Tom MacWright

On font fallbacks and failures

A few thoughts I’ve had about typography on the web:

Monospace fonts are only as monospace as their character support

I was recently using Monodraw to add illustrations to some code comments, explaining, in this case, how a CSS flexbox layout worked. I drew the graphics, chose UTF8 mode, copied & pasted into neovim, and they looked great. I pushed the commit, reviewed it on GitHub, and what I saw were misaligned shapes, everywhere. I considered it for a while, checking that Monodraw didn’t have any widely-reported bugs. Checked in the web inspector that GitHub was showing the correct content.

Then I realized: what is monospace? In this case, monospace is a property of a font, not text. You don’t write in your CSS stylesheet font-type: monospace, you just specify a monospace font, like font-family: Menlo, monospace. Your browser doesn’t know whether you intend for all that output to be monospaced or not, only that you chose a certain font and that font happened to have all characters with the same width-to-height ratio, and constant kerning.

GitHub, to their credit, use something similar to the system font stack: a set of good-looking fonts that are on people’s computers. But nonetheless, the font first in their font stack that was present on my computer – Consolas – didn’t have some of the characters that Monodraw uses in its output. So the browser fell back to a font that did have those characters (I think Menlo), but had a different ratio of width to height, so the lines that included ‘exotic’ characters were misaligned.

Conceptualizing typography choice

Working with maps made me think of fonts in a different way. When we’re designing websites and other material, we write most of the content and choose how that content is displayed. You can seek a certain harmony here, choosing modes of display that fit the text.

But there are known unknowns: contributed and existing content. For maps, that’s the names of places around the world, in their native characters. The norm for web maps is global coverage, so every map you design with the viewport comfortably centered over some major American city with place names mostly in the ASCII range can be panned over to China, with its hundreds of glyphs, or Japan, with its multiple scripts.

For other websites - like for the ones I’m working on now - the wildcard is user generated data. The hope is that it’ll be successful enough that people around the world will use the website. Their names will have a wide range of characters, like æ and ㄞ, and the content they author will too.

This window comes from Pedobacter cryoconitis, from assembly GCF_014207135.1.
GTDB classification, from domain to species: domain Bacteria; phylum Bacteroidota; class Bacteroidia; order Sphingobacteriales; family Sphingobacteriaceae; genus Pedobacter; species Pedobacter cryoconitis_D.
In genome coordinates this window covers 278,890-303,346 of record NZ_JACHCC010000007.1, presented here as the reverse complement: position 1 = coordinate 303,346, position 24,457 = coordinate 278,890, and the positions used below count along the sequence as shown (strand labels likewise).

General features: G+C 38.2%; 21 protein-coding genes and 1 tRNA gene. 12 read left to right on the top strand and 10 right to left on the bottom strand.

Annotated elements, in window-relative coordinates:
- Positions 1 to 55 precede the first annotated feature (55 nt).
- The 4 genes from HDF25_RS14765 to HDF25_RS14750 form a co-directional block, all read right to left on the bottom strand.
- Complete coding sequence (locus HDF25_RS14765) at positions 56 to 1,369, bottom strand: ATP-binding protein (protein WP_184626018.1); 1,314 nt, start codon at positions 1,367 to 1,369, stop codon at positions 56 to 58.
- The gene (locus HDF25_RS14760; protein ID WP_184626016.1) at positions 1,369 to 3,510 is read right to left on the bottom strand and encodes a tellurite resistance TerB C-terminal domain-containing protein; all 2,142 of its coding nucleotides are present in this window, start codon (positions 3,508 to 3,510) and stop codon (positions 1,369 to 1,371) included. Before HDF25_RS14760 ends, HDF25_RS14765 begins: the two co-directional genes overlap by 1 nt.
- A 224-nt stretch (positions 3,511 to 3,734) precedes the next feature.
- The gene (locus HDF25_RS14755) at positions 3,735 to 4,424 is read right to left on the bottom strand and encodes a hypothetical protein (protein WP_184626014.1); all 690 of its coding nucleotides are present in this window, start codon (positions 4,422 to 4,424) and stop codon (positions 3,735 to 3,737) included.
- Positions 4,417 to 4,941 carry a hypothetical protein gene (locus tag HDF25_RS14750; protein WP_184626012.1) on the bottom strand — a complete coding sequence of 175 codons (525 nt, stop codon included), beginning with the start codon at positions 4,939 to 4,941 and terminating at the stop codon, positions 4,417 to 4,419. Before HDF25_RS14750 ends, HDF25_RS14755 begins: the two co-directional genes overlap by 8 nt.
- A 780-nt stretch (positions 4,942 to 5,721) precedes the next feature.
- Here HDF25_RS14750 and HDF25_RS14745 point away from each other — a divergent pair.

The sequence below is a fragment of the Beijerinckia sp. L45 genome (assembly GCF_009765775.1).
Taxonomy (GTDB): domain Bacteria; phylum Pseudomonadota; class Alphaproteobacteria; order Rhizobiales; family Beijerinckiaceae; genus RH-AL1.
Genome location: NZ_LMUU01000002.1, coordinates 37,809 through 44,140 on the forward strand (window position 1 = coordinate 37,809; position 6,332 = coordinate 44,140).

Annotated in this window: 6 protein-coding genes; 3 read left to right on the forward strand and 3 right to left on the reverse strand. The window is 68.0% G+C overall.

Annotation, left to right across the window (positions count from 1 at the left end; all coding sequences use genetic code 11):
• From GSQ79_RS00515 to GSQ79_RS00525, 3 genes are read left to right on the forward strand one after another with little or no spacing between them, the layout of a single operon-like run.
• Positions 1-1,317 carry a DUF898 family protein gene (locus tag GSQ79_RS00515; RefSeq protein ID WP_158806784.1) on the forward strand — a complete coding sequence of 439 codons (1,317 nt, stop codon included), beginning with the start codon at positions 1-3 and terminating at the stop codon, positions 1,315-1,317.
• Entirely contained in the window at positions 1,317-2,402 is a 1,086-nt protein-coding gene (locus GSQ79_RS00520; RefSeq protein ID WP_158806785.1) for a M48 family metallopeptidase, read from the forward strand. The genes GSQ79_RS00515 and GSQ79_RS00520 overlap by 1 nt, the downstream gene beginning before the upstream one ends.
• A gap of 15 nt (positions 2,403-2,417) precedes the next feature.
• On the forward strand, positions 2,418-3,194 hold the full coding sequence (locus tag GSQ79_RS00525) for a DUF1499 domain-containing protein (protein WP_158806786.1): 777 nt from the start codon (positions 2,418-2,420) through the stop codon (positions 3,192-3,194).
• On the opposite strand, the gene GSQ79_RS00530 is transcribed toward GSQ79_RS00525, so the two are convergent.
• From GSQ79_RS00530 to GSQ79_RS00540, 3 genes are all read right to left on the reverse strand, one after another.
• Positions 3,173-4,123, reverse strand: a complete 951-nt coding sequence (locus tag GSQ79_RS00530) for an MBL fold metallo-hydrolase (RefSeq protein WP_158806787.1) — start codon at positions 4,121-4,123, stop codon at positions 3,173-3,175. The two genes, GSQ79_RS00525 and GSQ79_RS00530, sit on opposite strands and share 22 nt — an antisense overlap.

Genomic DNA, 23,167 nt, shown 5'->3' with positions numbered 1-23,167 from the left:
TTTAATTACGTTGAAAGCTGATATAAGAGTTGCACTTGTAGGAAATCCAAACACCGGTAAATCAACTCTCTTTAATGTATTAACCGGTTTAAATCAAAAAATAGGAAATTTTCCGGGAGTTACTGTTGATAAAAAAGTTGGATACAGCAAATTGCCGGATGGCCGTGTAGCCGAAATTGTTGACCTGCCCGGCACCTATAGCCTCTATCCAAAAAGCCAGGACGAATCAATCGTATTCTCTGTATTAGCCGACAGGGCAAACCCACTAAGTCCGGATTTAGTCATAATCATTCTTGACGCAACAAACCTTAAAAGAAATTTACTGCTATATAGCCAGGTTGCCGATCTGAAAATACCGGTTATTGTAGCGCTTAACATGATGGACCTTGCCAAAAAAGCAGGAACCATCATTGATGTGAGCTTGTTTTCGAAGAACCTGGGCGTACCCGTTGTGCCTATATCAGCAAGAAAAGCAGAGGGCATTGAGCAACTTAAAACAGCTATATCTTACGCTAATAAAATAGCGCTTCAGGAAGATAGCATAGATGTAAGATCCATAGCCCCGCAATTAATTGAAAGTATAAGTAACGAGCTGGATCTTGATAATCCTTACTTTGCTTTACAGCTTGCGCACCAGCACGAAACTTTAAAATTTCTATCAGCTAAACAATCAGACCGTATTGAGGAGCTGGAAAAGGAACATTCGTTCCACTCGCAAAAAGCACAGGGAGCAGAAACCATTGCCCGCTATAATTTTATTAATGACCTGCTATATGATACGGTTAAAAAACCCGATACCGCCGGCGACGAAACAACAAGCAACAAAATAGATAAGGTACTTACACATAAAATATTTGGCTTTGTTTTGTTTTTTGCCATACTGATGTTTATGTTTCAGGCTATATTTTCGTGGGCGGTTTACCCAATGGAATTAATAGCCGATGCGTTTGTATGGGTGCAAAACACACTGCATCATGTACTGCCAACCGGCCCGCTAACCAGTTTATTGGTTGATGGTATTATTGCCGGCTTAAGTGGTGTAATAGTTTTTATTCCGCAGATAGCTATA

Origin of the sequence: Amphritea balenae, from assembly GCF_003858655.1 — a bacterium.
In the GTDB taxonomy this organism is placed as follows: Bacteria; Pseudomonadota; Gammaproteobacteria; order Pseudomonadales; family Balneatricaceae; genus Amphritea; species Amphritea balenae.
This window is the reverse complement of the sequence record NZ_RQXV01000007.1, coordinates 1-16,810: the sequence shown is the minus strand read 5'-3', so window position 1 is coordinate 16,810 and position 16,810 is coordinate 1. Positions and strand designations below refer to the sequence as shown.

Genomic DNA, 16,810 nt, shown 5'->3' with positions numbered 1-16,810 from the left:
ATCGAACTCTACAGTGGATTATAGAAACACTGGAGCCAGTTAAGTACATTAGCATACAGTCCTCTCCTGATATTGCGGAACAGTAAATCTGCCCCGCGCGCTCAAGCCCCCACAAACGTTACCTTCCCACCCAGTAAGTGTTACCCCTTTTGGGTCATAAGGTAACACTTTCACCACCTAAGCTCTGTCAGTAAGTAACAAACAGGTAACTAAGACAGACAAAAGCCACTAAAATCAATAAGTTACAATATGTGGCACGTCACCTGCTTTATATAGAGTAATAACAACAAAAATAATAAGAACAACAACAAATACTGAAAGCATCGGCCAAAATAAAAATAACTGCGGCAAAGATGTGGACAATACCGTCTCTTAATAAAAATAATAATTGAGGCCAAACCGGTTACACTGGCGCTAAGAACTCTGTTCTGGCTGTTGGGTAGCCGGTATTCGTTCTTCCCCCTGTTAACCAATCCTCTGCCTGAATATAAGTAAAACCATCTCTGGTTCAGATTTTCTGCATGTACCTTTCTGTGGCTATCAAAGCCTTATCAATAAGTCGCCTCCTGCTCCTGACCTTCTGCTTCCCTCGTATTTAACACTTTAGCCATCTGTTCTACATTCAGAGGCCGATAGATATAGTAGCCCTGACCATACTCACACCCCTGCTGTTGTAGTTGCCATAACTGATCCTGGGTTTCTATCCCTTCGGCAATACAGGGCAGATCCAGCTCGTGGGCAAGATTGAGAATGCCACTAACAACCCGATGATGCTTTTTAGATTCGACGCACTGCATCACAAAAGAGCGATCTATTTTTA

Not to pick on webfonts too much, because system fonts even are limiting in this way - the system default version of Futura, for instance, only has 439 glyphs and support for a small subset of the world’s languages.

A webfont with wide Unicode coverage will have poor load performance because it includes so many glyphs, and an efficient font with fewer glyphs will have weaker international support. The way forward is unicode range subsetting, a technique I wish was more common and much more developer-friendly.

Debugging fonts should be better

I want more robust tools for inspecting fonts. I love Chrome’s Web Developer tools, but they offer little in the way of inspecting fonts. macOS’s default management tool, Font Book, also doesn’t offer much in terms of browsing - searching for, say “a font that includes tabular numbers” isn’t supported, as far as I can tell.

Fonts on the web as currently designed – and fonts in general – break quietly, which in my opinion is a real issue. They’ll quietly synthesize a shameful faux bold version if a true bold isn’t available. When a glyph isn’t available, they’ll search down the font stack and substitute a usable-but-not-quite-right replacement.

In production, this is desired behavior. We prefer imperfect visual quality to complete breakage. But in development, it’s a frustrating mess. Faux bolds and fallback glyphs are, in many cases, error states, or they at least deserve a warning. The proposed font-synthesis property will turn off faux bold generation, but without any feedback: if you request a bold variant and one doesn’t exist, it simply shows the existing font.

For now, I’m going to experiment with adding a debugging font stack that only includes my first-choice font and then an obnoxious and obvious fallback font to make errors louder.

November 18, 2017 @tmcw